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Hardware security team says flawed secure boot schemes becoming too common

Adam Pilkey

14.08.19 3 min. read

You don’t hear about secure boot processes too often. But they’re extremely important to the security of a system.

That’s why F-Secure’s Hardware Security team puts a lot of time into making, breaking, and studying secure boot schemes. Thanks to these efforts, they’re finding more and more products with flaws in their secure boot schemes.  In fact, they recently disclosed two design flaws that attackers can use to compromise a particular system-on-chip (SoC) used in automotive, aviation, consumer electronics, and industrial components.

They found the flaws in Xilinx’s Zynq UltraScale+ SoC. Specifically, the problems are with the chip’s “encrypt only” boot mode. The first is an issue with the boot header parsing performed by the boot ROM. The second is a problem with the partition header table parsing. Attackers able to tamper with the boot header in the early stages of the boot procedure can modify its contents to execute arbitrary code, thereby bypassing the security measures offered by the “encrypt only” mode. Ultimately, this will give attackers the access they need to compromise confidential data and processes on the device.

Unfortunately, the first issue cannot be addressed with a software patch. And while the second issue could theoretically be fixed with an update, a patch would not be enough to prevent attacks, since the first issue would remain.

A more in-depth technical explanation of the flaws and the impact for affected organizations is available in an advisory posted by F-Secure’s Hardware Security team. But the most significant aspect of the discovery is that it’s an example of how secure boot implementations are sometimes being done without considering the security implications of the way software security is anchored in hardware.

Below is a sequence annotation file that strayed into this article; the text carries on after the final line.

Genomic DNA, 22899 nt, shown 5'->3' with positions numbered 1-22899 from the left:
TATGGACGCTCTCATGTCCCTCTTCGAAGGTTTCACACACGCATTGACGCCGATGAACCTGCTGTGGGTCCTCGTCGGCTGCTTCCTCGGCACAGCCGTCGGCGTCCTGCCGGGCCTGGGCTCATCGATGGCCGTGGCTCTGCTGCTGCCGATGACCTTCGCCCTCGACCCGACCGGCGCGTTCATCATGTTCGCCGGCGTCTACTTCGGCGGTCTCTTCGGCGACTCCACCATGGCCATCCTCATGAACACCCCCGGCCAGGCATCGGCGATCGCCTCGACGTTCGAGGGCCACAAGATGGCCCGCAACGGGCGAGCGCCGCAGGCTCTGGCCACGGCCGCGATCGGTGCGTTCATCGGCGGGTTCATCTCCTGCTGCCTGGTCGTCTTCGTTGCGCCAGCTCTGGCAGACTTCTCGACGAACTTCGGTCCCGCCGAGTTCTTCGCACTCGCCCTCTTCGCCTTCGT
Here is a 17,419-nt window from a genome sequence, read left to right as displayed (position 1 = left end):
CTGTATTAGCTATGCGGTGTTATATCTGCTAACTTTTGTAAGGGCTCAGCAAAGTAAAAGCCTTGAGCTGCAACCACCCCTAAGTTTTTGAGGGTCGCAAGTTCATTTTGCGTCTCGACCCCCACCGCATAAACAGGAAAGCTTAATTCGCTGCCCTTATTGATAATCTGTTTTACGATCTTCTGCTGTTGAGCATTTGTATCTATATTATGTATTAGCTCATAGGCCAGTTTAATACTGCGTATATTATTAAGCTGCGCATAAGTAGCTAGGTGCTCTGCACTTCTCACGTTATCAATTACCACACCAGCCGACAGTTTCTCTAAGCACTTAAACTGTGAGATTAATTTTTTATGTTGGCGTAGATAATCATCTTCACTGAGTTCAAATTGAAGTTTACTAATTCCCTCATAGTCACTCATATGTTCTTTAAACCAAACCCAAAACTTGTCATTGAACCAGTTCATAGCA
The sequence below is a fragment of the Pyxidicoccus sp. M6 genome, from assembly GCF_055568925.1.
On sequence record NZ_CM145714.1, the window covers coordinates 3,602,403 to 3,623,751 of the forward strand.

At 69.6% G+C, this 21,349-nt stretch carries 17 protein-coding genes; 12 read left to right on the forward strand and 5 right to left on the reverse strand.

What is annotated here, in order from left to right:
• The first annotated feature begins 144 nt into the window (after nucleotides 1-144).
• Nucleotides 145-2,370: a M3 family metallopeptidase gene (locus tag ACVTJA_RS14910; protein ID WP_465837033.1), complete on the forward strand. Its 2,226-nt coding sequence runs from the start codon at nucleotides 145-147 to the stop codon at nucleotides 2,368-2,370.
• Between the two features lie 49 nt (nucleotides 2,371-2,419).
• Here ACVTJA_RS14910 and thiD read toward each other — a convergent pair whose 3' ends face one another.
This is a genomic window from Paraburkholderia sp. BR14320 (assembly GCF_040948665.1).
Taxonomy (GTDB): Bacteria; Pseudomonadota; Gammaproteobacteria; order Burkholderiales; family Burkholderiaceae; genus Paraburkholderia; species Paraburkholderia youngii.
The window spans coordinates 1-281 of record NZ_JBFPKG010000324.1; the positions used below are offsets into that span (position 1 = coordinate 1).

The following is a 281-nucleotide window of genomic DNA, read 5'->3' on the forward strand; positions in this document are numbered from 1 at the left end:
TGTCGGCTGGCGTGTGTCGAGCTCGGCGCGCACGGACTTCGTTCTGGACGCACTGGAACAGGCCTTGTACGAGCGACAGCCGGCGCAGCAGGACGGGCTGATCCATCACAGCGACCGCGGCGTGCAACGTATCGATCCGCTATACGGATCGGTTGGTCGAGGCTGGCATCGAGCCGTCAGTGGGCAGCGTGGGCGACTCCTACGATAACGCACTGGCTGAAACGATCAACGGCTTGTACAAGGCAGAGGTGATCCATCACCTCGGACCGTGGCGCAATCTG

“When anchoring security features and processes, such as secure/trusted boot, to the hardware, it is vital to secure the hardcoded ROM code against design or implementation flaws,” says F-Secure’s Head of Hardware Security Andrea Barisani. “For this reason, our testing and validation efforts often focus on this area as the impact of any vulnerability is, most of the time, replacement of the hardware itself which, for obvious reasons, is not always possible.”

F-Secure Hardware Security team’s unique blend of security engineering and cyber security consulting gives them a unique perspective on security. That’s why their expertise is often applied to securing critical systems used by the aviation, automotive, and industrial sectors.

The term secure boot commonly refers to the delicate interaction of hardware security features with firmware and software security measures aimed at ensuring that only authenticated code can ever be executed on a specific device. Typically, devices use secure boot procedures to ensure the integrity of encrypted content by only executing trusted code.

This disclosure mainly affects original equipment manufacturers that use these chips to enforce authentication and confidentiality in the firmware, assets, and runtime environment of components they build. F-Secure contacted Xilinx in June to notify them of the flaws. Xilinx has already issued an advisory and updated the Technical Reference Manual for affected products. Both Xilinx and Andrea recommend organizations use the “hardware root of trust” mode as an alternative to the “encrypt only” option.

But Andrea says that this case is indicative of a bigger problem with the current state of embedded connectivity and security (or a lack of it).

“With internet-enabled machinery finding its way into pretty much every single industry, we’re starting to notice more products with insecure ROMs and boot processes,” explains Andrea. “Vulnerable and unpatchable hardware components can and will cause big concerns in all kinds of equipment when organizations face scenarios where an insecure component, that’s integral to a critical system, needs to be replaced. Because that process can be extremely costly, or in some cases, impossible without replacing an entire system.”

Adam Pilkey

14.08.19 3 min. read


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